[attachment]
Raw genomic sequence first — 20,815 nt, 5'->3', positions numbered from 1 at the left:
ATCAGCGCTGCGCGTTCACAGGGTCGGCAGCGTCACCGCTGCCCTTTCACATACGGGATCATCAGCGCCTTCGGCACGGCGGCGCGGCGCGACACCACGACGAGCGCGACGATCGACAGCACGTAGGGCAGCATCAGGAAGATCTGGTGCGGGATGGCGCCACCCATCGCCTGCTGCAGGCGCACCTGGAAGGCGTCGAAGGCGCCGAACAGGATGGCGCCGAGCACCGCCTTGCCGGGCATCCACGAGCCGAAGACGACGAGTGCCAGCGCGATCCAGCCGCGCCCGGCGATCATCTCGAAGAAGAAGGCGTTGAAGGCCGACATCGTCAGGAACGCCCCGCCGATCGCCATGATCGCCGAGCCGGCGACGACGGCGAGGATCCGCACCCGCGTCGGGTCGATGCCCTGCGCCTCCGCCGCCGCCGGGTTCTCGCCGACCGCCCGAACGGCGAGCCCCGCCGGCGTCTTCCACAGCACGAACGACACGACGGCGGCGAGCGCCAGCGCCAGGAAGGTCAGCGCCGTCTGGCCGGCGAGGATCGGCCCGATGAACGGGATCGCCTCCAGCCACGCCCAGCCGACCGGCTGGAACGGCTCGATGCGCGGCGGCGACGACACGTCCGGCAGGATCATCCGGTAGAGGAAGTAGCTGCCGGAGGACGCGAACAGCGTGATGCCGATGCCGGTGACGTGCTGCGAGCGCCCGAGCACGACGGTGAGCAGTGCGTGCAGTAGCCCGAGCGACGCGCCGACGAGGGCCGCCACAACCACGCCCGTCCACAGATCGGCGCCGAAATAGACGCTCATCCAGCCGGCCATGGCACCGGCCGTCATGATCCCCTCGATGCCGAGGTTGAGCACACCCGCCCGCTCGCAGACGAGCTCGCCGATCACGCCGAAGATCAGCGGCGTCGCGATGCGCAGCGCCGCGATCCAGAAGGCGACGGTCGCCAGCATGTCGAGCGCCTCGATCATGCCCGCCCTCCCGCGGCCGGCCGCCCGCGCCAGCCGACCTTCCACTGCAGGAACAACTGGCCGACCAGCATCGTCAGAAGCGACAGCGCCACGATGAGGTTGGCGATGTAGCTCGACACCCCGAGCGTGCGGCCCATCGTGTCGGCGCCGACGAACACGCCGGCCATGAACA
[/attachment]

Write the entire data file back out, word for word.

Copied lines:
Raw genomic sequence first — 20,815 nt, 5'->3', positions numbered from 1 at the left:
ATCAGCGCTGCGCGTTCACAGGGTCGGCAGCGTCACCGCTGCCCTTTCACATACGGGATCATCAGCGCCTTCGGCACGGCGGCGCGGCGCGACACCACGACGAGCGCGACGATCGACAGCACGTAGGGCAGCATCAGGAAGATCTGGTGCGGGATGGCGCCACCCATCGCCTGCTGCAGGCGCACCTGGAAGGCGTCGAAGGCGCCGAACAGGATGGCGCCGAGCACCGCCTTGCCGGGCATCCACGAGCCGAAGACGACGAGTGCCAGCGCGATCCAGCCGCGCCCGGCGATCATCTCGAAGAAGAAGGCGTTGAAGGCCGACATCGTCAGGAACGCCCCGCCGATCGCCATGATCGCCGAGCCGGCGACGACGGCGAGGATCCGCACCCGCGTCGGGTCGATGCCCTGCGCCTCCGCCGCCGCCGGGTTCTCGCCGACCGCCCGAACGGCGAGCCCCGCCGGCGTCTTCCACAGCACGAACGACACGACGGCGGCGAGCGCCAGCGCCAGGAAGGTCAGCGCCGTCTGGCCGGCGAGGATCGGCCCGATGAACGGGATCGCCTCCAGCCACGCCCAGCCGACCGGCTGGAACGGCTCGATGCGCGGCGGCGACGACACGTCCGGCAGGATCATCCGGTAGAGGAAGTAGCTGCCGGAGGACGCGAACAGCGTGATGCCGATGCCGGTGACGTGCTGCGAGCGCCCGAGCACGACGGTGAGCAGTGCGTGCAGTAGCCCGAGCGACGCGCCGACGAGGGCCGCCACAACCACGCCCGTCCACAGATCGGCGCCGAAATAGACGCTCATCCAGCCGGCCATGGCACCGGCCGTCATGATCCCCTCGATGCCGAGGTTGAGCACACCCGCCCGCTCGCAGACGAGCTCGCCGATCACGCCGAAGATCAGCGGCGTCGCGATGCGCAGCGCCGCGATCCAGAAGGCGACGGTCGCCAGCATGTCGAGCGCCTCGATCATGCCCGCCCTCCCGCGGCCGGCCGCCCGCGCCAGCCGACCTTCCACTGCAGGAACAACTGGCCGACCAGCATCGTCAGAAGCGACAGCGCCACGATGAGGTTGGCGATGTAGCTCGACACCCCGAGCGTGCGGCCCATCGTGTCGGCGCCGACGAACACGCCGGCCATGAACA